Divisions remain in NATO
At its annual summit, NATO had some significant successes: Turkey lifted its objections to Sweden’s membership; the alliance approved new spending goals and military plans; and all 31 member states agreed that Ukraine belongs in NATO, a significant shift in position stemming from Ukraine’s brave, resilient defense of its country and of Western values.
Even so, the summit’s final communiqué does not disguise some serious strains among alliance members in the bitter fight over how to describe Ukraine’s path toward NATO membership. Ukraine was promised an invitation “when allies agree and conditions are met,” leaving both the timing and the conditions unsaid, to President Volodymyr Zelensky’s consternation.
When Ukraine was initially promised membership in 2008, at a summit in Bucharest, the statement was a way to cover over deeper and more lasting divisions, with Germany and France absolutely opposed to Ukrainian membership, while Washington wanted to give Kyiv a clear path to join. That balance has now shifted.
Biden speaks: The U.S. president compared the battle to expel Russia from Ukraine with the Cold War struggle for freedom in Europe, promising that “we will not waver” no matter how long the war continues. Vladimir Putin, the Russian president, “still wrongly believes that he can outlast Ukraine,” he said. He added: “He is making a bad bet.”
Russian military hit by uncertainty
The Russian military has been roiled by instability in the days since a short-lived insurrection by Wagner mercenaries three weeks ago, as pressures from Moscow’s nearly 17-month war reverberate across the armed forces. One commander has disappeared, two have been killed and a fourth accused his leadership of treachery after being fired.
Gen. Sergei Surovikin, the country’s former top commander in Ukraine, has not been seen publicly since the Wagner rebellion. He was considered to be an ally of Yevgeny Prigozhin, the leader of the Wagner mercenary company, whose forces mounted the brief insurrection in late June, aimed at toppling Russia’s military leadership, before standing down in a deal with the Kremlin.
The Times reported that U.S. officials believe that General Surovikin had advance knowledge of the mutiny, but do not know whether he participated. In the hours after the rebellion began, the Russian authorities quickly released a video of the general calling on the Wagner fighters to stand down.
In other news about the war: Republicans on the far right who are pushing to load up the annual defense bill with socially conservative policies on abortion, race and gender have another demand: severe restrictions on U.S. military support for Ukraine.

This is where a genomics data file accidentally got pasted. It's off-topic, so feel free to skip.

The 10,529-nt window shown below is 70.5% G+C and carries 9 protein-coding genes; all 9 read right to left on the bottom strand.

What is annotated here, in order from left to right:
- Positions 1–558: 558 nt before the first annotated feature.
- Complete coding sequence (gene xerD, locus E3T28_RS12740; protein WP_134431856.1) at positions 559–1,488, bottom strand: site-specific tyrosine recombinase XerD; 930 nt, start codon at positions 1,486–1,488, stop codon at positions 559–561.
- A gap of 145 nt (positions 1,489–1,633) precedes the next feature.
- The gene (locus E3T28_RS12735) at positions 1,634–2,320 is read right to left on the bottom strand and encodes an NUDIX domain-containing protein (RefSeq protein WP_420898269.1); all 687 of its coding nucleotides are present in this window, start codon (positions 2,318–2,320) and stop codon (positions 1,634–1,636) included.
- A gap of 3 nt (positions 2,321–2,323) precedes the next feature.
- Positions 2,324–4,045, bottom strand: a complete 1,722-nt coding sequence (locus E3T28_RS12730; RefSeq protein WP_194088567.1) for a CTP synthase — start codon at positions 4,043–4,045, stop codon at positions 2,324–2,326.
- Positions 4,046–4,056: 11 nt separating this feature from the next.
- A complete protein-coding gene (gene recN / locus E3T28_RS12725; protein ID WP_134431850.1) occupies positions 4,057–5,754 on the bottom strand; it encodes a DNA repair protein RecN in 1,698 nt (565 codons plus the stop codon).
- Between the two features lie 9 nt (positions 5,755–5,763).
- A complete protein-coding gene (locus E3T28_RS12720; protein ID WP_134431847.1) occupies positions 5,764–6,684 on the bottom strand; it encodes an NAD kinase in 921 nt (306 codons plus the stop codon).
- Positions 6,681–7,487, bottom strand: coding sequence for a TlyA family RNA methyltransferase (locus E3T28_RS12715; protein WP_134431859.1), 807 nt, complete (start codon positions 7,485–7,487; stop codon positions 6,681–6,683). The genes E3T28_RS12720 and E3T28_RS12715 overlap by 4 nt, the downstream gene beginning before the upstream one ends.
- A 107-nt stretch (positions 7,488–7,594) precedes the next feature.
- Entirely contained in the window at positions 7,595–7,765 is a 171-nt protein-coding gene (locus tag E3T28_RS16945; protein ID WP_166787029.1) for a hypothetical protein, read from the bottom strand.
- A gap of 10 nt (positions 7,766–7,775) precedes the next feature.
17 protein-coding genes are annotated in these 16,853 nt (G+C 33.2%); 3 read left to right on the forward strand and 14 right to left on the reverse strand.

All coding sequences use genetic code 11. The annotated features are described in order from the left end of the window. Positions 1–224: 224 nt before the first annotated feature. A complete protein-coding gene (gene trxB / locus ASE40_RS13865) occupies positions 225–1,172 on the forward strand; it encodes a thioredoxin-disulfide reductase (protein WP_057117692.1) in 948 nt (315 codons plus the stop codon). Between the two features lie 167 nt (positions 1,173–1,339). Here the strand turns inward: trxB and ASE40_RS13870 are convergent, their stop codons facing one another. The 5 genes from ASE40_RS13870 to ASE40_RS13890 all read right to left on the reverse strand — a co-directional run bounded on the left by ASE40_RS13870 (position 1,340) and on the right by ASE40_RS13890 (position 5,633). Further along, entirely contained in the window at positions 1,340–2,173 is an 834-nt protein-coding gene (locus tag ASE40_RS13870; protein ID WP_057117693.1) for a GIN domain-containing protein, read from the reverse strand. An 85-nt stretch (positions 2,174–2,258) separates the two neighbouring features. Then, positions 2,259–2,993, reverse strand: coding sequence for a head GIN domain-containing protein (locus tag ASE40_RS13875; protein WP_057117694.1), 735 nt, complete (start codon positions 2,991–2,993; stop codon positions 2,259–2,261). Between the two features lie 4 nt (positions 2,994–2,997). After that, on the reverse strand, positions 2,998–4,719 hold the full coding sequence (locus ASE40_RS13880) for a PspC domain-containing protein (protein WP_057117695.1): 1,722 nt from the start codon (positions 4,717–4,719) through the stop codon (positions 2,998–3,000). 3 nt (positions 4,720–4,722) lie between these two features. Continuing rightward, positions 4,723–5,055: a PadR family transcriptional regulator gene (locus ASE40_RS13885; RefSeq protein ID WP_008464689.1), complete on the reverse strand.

What’s next for Israel’s judicial overhaul?
Critics of the plan by Israel’s right-wing government to overhaul the country’s judiciary have accused Prime Minister Benjamin Netanyahu of what they call salami tactics: slicing up the legislative package in order to make it more palatable. (To make that point, some protesters brandished giant plastic salamis during demonstrations this week.)
The government argues that the plan would simply give more power to elected officials and take more control from unelected Supreme Court judges, who it says are overstepping in their roles. But Netanyahu may be searching for ways to proceed with the plan more slowly, after protests in March brought parts of the country to a virtual standstill.
By using a more piecemeal approach, the prime minister may be trying to appease his hard-line coalition partners, who insist on progress, while trying to make the changes easier for critics to swallow. Shelving the plan could mean a collapse of the government and a return to the kind of political instability that has led Israel to hold five elections in the past four years.
In Jenin: President Mahmoud Abbas of the Palestinian Authority visited Jenin, a battle-scarred and impoverished Palestinian city in the occupied West Bank that was the target of a two-day raid by the Israeli military last week.
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Sophie Hughes is a literary translator, working between Spanish and English. It is, she writes, “an ungrudging obsession,” sometimes requiring attempt after attempt after attempt — but not without its pleasures.
See how she carries a book from Spanish to English, line by line.
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Remembering a Czech literary great
The author Milan Kundera, best known for his novel “The Unbearable Lightness of Being,” which was adapted into a film, died on Tuesday at 94.
His mordant, sexually charged novels captured the suffocating absurdity of life in his native Czechoslovakia, where Communists had seized power in 1948.
“It’s hard to overstate how central Milan Kundera was, in the mid-1980s, to literary culture in America and elsewhere,” Dwight Garner writes in this appraisal. “He was the best-known Czech writer since Kafka, and his fiction brought news of sophisticated Eastern European societies trembling under the threat of Soviet repression.”